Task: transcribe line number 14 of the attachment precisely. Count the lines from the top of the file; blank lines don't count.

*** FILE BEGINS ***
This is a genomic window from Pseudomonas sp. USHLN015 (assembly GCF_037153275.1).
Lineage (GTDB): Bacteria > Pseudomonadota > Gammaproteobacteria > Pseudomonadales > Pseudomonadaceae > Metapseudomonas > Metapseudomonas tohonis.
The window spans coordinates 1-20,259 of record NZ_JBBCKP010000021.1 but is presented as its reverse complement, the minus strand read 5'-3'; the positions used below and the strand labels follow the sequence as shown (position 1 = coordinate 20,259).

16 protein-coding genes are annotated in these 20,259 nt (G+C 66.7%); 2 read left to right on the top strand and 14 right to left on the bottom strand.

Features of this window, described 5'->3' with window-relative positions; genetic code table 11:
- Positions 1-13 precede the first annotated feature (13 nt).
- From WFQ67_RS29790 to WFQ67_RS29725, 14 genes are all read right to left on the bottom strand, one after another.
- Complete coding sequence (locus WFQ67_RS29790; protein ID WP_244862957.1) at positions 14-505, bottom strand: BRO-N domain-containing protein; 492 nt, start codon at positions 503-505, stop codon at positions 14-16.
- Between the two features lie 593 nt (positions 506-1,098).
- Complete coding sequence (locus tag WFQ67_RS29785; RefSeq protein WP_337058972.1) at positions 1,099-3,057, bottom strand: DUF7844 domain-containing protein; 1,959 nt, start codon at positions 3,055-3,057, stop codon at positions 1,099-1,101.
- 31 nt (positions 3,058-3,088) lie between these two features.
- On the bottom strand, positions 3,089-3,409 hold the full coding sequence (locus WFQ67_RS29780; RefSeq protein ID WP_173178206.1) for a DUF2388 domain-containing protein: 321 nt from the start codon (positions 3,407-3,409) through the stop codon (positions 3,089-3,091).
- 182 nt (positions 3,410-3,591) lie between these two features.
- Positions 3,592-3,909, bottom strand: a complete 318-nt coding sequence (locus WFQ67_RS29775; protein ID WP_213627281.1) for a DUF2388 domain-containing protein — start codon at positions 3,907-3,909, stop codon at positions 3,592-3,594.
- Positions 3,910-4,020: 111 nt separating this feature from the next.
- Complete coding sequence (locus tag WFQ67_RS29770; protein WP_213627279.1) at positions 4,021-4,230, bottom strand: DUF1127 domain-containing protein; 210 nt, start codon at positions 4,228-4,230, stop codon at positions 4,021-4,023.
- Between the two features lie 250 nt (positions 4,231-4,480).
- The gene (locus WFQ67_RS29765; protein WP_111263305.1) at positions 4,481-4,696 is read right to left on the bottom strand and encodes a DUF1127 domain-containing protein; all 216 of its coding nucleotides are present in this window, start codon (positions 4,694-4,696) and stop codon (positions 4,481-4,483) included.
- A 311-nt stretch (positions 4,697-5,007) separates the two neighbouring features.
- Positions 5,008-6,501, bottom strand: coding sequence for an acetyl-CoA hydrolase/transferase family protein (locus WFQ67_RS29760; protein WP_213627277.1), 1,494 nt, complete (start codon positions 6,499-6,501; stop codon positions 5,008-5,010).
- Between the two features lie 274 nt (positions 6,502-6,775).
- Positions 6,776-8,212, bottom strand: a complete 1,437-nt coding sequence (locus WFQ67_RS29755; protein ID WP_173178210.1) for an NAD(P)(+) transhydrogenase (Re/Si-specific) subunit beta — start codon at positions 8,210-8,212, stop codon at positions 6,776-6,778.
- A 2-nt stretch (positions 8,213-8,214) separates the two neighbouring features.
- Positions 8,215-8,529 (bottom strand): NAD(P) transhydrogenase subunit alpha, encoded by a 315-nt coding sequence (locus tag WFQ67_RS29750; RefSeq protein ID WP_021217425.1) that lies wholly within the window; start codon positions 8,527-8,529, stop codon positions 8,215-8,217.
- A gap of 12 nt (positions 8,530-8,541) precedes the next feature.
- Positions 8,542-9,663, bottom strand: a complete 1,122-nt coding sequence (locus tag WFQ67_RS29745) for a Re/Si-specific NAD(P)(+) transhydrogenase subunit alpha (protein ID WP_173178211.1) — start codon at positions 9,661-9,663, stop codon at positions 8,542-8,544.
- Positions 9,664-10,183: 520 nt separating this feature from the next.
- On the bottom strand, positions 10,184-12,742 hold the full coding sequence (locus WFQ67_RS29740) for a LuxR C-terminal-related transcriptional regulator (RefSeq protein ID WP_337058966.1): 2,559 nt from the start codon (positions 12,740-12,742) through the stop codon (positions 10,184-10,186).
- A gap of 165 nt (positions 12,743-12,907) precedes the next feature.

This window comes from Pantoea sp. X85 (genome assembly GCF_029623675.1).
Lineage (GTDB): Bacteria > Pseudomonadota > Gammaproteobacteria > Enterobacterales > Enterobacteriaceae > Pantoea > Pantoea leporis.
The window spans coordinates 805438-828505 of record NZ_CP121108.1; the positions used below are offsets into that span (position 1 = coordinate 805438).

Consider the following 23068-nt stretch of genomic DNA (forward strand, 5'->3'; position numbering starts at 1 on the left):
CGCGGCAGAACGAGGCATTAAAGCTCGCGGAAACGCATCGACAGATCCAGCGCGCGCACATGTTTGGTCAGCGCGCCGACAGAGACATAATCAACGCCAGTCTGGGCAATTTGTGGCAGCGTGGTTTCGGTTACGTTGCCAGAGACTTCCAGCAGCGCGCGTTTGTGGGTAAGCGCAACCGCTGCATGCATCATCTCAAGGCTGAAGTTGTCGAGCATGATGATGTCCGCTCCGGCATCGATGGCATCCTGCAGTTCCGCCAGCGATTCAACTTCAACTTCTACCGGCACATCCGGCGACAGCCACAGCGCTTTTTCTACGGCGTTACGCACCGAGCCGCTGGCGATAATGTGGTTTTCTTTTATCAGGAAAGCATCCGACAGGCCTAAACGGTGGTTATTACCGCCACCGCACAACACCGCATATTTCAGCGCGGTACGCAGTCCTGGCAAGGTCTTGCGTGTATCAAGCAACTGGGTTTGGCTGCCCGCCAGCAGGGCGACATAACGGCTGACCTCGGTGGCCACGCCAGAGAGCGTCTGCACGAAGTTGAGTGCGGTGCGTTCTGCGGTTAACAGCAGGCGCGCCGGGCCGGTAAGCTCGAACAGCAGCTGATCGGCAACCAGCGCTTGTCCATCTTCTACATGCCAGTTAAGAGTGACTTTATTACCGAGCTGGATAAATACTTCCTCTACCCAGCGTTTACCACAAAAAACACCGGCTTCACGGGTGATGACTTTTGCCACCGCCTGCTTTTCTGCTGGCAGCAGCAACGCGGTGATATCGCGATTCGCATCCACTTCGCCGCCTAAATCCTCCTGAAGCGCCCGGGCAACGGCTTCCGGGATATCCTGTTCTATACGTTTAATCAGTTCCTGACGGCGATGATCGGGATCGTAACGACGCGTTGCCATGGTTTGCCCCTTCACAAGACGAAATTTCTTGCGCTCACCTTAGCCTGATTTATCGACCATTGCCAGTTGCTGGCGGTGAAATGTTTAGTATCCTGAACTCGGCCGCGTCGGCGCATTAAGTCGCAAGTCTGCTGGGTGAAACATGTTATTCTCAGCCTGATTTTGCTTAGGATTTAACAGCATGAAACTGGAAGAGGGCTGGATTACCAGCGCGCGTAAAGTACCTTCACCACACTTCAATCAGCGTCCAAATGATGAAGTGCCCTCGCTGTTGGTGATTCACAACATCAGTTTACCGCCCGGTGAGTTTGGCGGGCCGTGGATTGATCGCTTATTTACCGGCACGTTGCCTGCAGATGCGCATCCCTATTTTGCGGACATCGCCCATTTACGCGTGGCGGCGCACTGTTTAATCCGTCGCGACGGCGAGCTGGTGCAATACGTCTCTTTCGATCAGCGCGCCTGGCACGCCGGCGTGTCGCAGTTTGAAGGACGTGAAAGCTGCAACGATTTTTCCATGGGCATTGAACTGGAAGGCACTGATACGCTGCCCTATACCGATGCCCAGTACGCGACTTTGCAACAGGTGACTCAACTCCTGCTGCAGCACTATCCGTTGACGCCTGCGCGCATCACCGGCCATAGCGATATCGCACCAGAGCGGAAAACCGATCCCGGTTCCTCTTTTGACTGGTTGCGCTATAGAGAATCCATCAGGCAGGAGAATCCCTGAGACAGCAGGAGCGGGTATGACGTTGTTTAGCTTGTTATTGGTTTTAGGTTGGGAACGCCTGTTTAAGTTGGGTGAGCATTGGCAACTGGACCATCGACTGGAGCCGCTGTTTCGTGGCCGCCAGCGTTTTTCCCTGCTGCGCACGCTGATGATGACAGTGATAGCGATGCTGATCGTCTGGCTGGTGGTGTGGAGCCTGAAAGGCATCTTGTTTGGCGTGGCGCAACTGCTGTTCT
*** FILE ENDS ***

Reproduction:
- Positions 3,592-3,909, bottom strand: a complete 318-nt coding sequence (locus WFQ67_RS29775; protein ID WP_213627281.1) for a DUF2388 domain-containing protein — start codon at positions 3,907-3,909, stop codon at positions 3,592-3,594.